The film was directed by Howard Hawks, who was revisiting the kind of rapid-fire dialogue-driven slapstick comedy screwball films such as his own 1938 movie, Bringing up Baby. Baby is listed as number 14 on the AFI top 100 comedy films of all time, and I sought the film out on Amazon Prime based on that fact and to compare it with this film. Although it’s a good film, I’m not sure I hold Baby in the same high esteem as others. Still, I’m an outlier who shakes his head negatively, wondering how The Godfather is often placed in the top ten films of all time. But Hawks thought so highly of his movie he even lifted a whole scene from it.

imageBut Hawks gets a pass because Man’s Favorite Sport was initially supposed to be either a remake or a homage. In fact, Hawks wanted Cary Grant to star in the film, but he turned it down because, at 59, he thought he was too old to play opposite the much younger 24-year-old Prentiss.


Hawks was practicing for the day when he would completely remake another of his films. In 1959, he would make Rio Bravo starring John Wayne, Dean Martin, Angie Dickinson, and Ricky Nelson. Just seven years later, in 1966, he would rehash the whole shebang as El Dorado, again starring Wayne but co-starring Robert Mitchum, Charlene Holt, and James Caan.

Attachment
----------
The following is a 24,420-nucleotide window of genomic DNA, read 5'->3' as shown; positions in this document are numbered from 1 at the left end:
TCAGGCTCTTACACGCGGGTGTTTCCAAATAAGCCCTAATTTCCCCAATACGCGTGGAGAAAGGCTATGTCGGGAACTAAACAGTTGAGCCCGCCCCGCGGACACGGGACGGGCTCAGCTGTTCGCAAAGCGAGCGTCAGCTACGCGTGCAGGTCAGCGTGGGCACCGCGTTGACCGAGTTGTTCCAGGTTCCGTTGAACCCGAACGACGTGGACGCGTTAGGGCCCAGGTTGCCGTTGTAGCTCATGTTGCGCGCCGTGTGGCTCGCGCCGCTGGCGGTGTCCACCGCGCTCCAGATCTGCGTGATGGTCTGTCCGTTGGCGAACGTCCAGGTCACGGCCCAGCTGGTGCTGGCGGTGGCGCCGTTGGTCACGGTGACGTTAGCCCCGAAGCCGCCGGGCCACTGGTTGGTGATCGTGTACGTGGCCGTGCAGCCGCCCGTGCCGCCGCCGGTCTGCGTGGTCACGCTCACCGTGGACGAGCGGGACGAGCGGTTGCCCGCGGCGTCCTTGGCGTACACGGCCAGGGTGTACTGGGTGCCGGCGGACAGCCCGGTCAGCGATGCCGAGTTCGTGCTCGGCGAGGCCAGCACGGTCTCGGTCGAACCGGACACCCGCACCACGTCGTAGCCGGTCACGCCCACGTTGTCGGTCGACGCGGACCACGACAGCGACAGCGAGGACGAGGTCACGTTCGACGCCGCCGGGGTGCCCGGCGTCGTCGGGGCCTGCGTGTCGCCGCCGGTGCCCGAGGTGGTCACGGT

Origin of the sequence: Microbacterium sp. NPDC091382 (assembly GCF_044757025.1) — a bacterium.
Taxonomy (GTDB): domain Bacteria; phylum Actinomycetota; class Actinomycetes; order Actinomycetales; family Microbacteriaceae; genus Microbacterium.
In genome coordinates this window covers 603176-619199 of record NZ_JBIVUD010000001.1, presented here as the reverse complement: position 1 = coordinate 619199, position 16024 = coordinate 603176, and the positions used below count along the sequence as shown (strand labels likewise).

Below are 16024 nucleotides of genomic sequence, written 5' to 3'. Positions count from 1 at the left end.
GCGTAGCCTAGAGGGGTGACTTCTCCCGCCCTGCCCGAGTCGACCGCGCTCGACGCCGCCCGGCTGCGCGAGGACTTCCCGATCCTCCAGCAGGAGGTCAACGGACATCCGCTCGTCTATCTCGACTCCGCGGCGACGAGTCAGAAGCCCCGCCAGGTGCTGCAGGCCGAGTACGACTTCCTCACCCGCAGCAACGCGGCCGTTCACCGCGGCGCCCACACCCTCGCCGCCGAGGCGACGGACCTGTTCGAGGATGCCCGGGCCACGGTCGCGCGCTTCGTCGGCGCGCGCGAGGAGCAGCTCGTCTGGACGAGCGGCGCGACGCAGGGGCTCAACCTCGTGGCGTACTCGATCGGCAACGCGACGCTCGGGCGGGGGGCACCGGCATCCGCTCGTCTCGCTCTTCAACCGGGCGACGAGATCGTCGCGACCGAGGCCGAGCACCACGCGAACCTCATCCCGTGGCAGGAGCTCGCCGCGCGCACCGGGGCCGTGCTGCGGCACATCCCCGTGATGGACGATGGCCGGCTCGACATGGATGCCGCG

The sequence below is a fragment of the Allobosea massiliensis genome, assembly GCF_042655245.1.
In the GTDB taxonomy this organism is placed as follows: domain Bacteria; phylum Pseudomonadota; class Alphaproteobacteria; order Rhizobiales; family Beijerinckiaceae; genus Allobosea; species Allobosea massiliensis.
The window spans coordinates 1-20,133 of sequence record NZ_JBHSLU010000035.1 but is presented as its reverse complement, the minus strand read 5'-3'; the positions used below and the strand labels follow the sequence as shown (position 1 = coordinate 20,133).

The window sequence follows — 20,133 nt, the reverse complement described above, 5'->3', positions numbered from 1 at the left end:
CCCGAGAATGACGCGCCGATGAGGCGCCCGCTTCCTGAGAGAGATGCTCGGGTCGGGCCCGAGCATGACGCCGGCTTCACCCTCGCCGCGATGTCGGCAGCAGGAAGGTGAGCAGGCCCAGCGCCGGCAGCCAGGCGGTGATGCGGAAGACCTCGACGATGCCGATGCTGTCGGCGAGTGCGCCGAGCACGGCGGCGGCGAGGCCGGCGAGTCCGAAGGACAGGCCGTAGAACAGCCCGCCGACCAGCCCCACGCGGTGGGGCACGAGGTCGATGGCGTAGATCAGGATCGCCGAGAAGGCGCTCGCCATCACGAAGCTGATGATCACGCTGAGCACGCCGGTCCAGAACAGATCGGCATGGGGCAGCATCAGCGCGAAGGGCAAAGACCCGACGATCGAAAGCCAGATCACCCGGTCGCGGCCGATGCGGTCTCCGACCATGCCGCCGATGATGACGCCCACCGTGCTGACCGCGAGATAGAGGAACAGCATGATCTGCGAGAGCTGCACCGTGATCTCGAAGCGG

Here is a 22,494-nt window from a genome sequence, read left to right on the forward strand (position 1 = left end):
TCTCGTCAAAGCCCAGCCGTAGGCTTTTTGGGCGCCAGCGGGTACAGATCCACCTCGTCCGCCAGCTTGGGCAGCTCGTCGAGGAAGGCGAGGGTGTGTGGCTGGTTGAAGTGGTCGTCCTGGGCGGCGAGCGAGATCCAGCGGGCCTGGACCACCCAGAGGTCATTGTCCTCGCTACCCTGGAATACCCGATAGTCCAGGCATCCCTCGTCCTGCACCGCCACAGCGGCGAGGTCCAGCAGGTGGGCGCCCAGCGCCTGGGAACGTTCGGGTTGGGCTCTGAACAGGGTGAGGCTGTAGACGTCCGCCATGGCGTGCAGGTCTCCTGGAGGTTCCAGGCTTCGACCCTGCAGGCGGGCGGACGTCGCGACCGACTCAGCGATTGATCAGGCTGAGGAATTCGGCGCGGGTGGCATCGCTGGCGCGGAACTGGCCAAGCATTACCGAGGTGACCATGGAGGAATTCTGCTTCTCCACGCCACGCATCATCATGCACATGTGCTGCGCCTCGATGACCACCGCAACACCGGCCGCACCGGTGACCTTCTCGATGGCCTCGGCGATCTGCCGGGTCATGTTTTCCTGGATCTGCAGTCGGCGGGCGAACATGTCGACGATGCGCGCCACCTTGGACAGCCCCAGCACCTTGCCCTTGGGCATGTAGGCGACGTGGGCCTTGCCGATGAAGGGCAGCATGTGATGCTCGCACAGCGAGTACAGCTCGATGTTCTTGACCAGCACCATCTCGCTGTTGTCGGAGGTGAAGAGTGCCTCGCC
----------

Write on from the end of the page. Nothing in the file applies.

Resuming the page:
Hawks denied it was a remake, but anyone who has seen both films knows better, and I’ve seen them both. Man’s Favorite Sport will never be held in the lofty esteem of many other Hawks-directed films such as Red River, Gentlemen Prefer Blondes (probably my favorite), Sgt. York, The Big Sleep, His Girl Friday, and The Thing from Another World. But it gets by thanks mainly to the snappy dialogue, an immensely engaging Paula Prentiss and Rock Hudson, and a plot that may seem absurd but is still highly plausible. It’s hard to figure out why the film sat on the shelf for almost two years before being released because it is pretty good lighthearted entertainment. And if you’re as light at heart as I am, you leave me no choice but to give you my B grade.